This is Hazel Karina, but she likes to go by Karina. Karina lives in a little hamlet in the mountains about an hour (driving on a very bad road) outside of El Sauce, Nicaragua, called Ocotal (not the big city up in the north of the country).
It is a very beautiful, but very poor community, and there is no school for children after 6th grade, unless they can live with someone in El Sauce during the week. Karina’s family consists of her mother, Carmen; her father, Gustavo, and four children: Lester, Karina, Eliezer and Jenifer. They do not have a steady income, and instead cultivate corn, beans and rice to survive. When occasional tourist groups come up to the village, Carmen does tortilla making demonstrations and Gustavo works as a guide for the groups. This not being a tourist area, however, those times are few and far between, and that’s the only income they have. Each child has only one pair of shoes. Karina and her older brother Lester do have family to stay with in El Sauce, and she has been attending the local public high school, but the economic hardship the family lives under may force her to leave school, since they often don’t have money for shoes, supplies, etc.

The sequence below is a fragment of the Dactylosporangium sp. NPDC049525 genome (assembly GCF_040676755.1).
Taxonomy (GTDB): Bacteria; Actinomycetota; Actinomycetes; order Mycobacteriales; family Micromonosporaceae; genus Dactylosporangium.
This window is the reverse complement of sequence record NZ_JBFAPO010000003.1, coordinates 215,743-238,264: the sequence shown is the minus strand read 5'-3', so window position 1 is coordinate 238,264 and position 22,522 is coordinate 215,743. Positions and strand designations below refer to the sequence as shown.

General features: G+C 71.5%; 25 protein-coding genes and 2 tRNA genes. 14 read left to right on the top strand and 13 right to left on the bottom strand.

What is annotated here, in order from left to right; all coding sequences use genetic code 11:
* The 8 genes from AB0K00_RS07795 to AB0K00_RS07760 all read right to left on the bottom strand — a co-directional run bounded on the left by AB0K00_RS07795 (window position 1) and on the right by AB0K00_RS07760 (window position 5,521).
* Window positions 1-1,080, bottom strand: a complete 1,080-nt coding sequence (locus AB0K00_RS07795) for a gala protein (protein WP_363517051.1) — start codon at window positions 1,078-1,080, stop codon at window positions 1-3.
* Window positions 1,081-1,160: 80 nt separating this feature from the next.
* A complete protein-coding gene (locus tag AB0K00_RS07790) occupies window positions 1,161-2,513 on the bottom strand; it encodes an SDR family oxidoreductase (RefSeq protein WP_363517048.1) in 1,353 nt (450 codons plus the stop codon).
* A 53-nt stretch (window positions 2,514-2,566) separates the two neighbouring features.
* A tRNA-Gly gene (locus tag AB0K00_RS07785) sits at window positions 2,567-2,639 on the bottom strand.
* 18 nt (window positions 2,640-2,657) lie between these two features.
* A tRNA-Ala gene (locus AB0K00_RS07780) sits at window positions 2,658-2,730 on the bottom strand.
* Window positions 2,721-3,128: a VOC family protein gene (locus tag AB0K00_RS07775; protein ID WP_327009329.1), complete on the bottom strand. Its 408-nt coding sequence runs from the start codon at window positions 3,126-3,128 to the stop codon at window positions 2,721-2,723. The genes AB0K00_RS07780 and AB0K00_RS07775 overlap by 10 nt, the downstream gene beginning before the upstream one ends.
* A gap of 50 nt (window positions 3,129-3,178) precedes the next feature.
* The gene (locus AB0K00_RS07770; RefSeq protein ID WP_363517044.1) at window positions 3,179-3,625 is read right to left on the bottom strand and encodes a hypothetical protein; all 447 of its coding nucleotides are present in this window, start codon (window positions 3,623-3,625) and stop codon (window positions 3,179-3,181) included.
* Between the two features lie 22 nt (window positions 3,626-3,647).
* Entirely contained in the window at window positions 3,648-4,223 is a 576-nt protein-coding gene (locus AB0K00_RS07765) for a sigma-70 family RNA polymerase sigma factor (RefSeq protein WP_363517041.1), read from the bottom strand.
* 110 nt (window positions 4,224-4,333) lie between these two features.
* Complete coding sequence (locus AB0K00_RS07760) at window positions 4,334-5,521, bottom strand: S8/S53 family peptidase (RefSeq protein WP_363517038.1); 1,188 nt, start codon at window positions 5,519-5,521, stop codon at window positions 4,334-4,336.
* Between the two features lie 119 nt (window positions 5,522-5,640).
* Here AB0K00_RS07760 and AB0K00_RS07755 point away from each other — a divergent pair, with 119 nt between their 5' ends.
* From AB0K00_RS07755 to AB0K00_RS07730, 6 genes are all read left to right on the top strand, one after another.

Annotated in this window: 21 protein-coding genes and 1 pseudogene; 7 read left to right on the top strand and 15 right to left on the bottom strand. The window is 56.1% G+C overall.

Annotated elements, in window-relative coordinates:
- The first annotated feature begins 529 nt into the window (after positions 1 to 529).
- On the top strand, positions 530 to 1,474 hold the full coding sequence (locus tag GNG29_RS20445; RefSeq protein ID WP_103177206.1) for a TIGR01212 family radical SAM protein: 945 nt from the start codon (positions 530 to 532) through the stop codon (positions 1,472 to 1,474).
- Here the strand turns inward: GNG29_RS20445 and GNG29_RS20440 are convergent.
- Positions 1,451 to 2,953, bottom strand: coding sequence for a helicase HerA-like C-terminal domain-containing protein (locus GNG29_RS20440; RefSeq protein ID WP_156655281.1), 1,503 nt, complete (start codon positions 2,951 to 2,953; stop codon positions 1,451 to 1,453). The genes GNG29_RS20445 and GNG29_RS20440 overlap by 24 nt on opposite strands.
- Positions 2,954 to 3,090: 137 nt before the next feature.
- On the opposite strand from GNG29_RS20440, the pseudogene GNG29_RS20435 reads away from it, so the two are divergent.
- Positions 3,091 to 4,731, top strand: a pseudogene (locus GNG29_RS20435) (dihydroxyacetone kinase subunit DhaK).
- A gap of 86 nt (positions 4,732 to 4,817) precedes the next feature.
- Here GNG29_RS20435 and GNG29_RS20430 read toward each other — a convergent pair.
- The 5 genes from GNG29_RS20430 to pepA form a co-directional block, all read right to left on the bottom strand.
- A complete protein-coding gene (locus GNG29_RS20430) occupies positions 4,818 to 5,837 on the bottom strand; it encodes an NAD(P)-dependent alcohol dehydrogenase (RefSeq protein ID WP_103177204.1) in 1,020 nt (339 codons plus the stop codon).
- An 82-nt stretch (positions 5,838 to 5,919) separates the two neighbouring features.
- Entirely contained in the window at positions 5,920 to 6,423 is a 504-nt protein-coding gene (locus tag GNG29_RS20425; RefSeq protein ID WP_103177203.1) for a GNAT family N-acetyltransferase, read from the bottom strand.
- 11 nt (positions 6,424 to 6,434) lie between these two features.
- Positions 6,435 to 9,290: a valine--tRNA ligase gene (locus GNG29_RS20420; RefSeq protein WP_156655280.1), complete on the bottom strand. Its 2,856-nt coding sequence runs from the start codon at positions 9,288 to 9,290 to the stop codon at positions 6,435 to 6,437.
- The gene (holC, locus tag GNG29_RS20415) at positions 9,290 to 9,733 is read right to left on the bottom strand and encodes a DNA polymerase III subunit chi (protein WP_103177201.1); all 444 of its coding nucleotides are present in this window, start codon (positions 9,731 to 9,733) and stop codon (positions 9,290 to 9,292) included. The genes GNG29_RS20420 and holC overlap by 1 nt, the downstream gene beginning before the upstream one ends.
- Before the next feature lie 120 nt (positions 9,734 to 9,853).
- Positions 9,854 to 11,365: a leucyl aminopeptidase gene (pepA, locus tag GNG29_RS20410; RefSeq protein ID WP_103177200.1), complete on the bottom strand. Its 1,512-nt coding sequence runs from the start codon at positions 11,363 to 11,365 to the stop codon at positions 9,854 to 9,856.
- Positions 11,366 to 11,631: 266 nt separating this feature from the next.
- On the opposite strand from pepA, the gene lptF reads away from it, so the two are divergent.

Karina’s sponsor says she is very gentle and motivated to learn, and that there is a great deal of support from both parents for the children to go to school. From her letter to us:
“Based on the long conversation we had, I could tell that Karina absolutely loves school and is very motivated to continue her studies. She explained to me all about what she had been learning during her last school year, and since she had an opportunity to learn some English in school, she shared with me everything she could remember. She was excited to learn more words to add to her vocabulary. She is a very motivated young lady and desperately wants to continue her studies so that she can achieve her goals.”
In Karina’s letter to us, she said that she’d like to be a tourist guide, because it’s “fun to travel with tourists,” and that she wants to learn to speak English. There are many older children in this village (and countless others) who do not attend school past the age of 11 or 12, so the opportunity to continue schooling through high school is a treasure. ONE is happy to help Karina achieve her goals. Her sponsor is convinced she might even be able to attend and succeed in college, which would be wonderful.
February 2019 update